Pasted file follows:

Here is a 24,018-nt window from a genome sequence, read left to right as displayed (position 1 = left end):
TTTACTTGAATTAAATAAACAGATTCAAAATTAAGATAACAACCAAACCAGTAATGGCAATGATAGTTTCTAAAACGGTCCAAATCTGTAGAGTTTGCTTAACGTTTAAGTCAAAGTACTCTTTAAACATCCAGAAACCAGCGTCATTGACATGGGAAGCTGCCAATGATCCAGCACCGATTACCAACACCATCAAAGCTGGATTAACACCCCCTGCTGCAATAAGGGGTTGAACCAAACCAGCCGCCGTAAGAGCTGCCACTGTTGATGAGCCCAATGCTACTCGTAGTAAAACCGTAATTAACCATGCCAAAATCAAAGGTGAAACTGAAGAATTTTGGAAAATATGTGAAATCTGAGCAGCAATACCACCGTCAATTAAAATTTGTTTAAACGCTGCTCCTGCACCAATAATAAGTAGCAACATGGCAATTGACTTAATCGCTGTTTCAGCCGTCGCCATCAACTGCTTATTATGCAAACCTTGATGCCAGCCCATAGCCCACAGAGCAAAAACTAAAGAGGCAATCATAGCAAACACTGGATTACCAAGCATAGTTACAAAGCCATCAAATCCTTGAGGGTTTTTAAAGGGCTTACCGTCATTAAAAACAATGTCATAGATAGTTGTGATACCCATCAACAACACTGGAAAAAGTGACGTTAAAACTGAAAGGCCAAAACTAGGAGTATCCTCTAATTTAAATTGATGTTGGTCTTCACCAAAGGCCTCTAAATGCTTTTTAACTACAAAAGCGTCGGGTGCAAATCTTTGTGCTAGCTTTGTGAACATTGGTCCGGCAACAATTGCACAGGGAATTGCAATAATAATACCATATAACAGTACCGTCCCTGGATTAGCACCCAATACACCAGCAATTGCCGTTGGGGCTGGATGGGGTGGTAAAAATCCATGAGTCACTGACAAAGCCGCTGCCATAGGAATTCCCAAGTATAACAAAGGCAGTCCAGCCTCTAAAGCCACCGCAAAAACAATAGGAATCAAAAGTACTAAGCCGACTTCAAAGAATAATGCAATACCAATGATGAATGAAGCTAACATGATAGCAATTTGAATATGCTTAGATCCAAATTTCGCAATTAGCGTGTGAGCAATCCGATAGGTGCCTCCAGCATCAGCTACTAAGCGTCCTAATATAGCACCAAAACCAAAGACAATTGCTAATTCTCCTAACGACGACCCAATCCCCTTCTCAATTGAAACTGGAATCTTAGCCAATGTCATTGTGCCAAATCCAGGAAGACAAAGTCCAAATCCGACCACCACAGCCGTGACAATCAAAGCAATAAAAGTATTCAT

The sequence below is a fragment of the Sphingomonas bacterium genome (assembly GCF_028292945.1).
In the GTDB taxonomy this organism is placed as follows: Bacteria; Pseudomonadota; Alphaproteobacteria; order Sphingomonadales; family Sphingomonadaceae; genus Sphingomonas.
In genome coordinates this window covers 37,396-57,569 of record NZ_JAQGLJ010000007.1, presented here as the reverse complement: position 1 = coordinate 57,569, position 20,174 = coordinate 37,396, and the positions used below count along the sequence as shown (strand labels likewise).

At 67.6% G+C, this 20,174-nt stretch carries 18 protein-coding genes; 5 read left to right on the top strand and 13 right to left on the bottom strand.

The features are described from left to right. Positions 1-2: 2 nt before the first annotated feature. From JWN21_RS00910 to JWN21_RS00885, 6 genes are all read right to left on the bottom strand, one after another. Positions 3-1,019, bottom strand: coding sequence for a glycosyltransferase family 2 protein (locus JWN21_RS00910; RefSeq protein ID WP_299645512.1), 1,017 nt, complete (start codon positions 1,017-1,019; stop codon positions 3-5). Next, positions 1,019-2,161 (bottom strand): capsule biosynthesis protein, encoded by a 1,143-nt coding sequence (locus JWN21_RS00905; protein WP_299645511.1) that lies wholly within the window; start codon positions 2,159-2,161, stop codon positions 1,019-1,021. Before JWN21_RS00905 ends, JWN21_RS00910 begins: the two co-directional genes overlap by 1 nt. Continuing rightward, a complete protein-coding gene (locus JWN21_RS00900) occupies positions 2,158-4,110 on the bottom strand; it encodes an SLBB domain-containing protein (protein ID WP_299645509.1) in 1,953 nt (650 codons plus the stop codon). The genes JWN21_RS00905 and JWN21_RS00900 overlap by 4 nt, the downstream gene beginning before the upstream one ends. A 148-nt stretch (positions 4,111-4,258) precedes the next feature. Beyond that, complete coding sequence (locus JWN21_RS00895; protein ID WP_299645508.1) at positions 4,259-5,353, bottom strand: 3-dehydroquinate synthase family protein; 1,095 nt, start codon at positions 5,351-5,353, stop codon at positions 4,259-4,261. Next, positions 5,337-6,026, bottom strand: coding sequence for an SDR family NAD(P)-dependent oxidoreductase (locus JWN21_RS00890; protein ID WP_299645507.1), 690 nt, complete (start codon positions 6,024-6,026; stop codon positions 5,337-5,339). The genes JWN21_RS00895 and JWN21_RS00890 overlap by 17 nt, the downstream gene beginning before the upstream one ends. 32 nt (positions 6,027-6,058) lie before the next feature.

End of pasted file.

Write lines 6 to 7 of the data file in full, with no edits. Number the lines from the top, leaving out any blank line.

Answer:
At 67.6% G+C, this 20,174-nt stretch carries 18 protein-coding genes; 5 read left to right on the top strand and 13 right to left on the bottom strand.

The features are described from left to right. Positions 1-2: 2 nt before the first annotated feature. From JWN21_RS00910 to JWN21_RS00885, 6 genes are all read right to left on the bottom strand, one after another. Positions 3-1,019, bottom strand: coding sequence for a glycosyltransferase family 2 protein (locus JWN21_RS00910; RefSeq protein ID WP_299645512.1), 1,017 nt, complete (start codon positions 1,017-1,019; stop codon positions 3-5). Next, positions 1,019-2,161 (bottom strand): capsule biosynthesis protein, encoded by a 1,143-nt coding sequence (locus JWN21_RS00905; protein WP_299645511.1) that lies wholly within the window; start codon positions 2,159-2,161, stop codon positions 1,019-1,021. Before JWN21_RS00905 ends, JWN21_RS00910 begins: the two co-directional genes overlap by 1 nt. Continuing rightward, a complete protein-coding gene (locus JWN21_RS00900) occupies positions 2,158-4,110 on the bottom strand; it encodes an SLBB domain-containing protein (protein ID WP_299645509.1) in 1,953 nt (650 codons plus the stop codon). The genes JWN21_RS00905 and JWN21_RS00900 overlap by 4 nt, the downstream gene beginning before the upstream one ends. A 148-nt stretch (positions 4,111-4,258) precedes the next feature. Beyond that, complete coding sequence (locus JWN21_RS00895; protein ID WP_299645508.1) at positions 4,259-5,353, bottom strand: 3-dehydroquinate synthase family protein; 1,095 nt, start codon at positions 5,351-5,353, stop codon at positions 4,259-4,261. Next, positions 5,337-6,026, bottom strand: coding sequence for an SDR family NAD(P)-dependent oxidoreductase (locus JWN21_RS00890; protein ID WP_299645507.1), 690 nt, complete (start codon positions 6,024-6,026; stop codon positions 5,337-5,339). The genes JWN21_RS00895 and JWN21_RS00890 overlap by 17 nt, the downstream gene beginning before the upstream one ends. 32 nt (positions 6,027-6,058) lie before the next feature.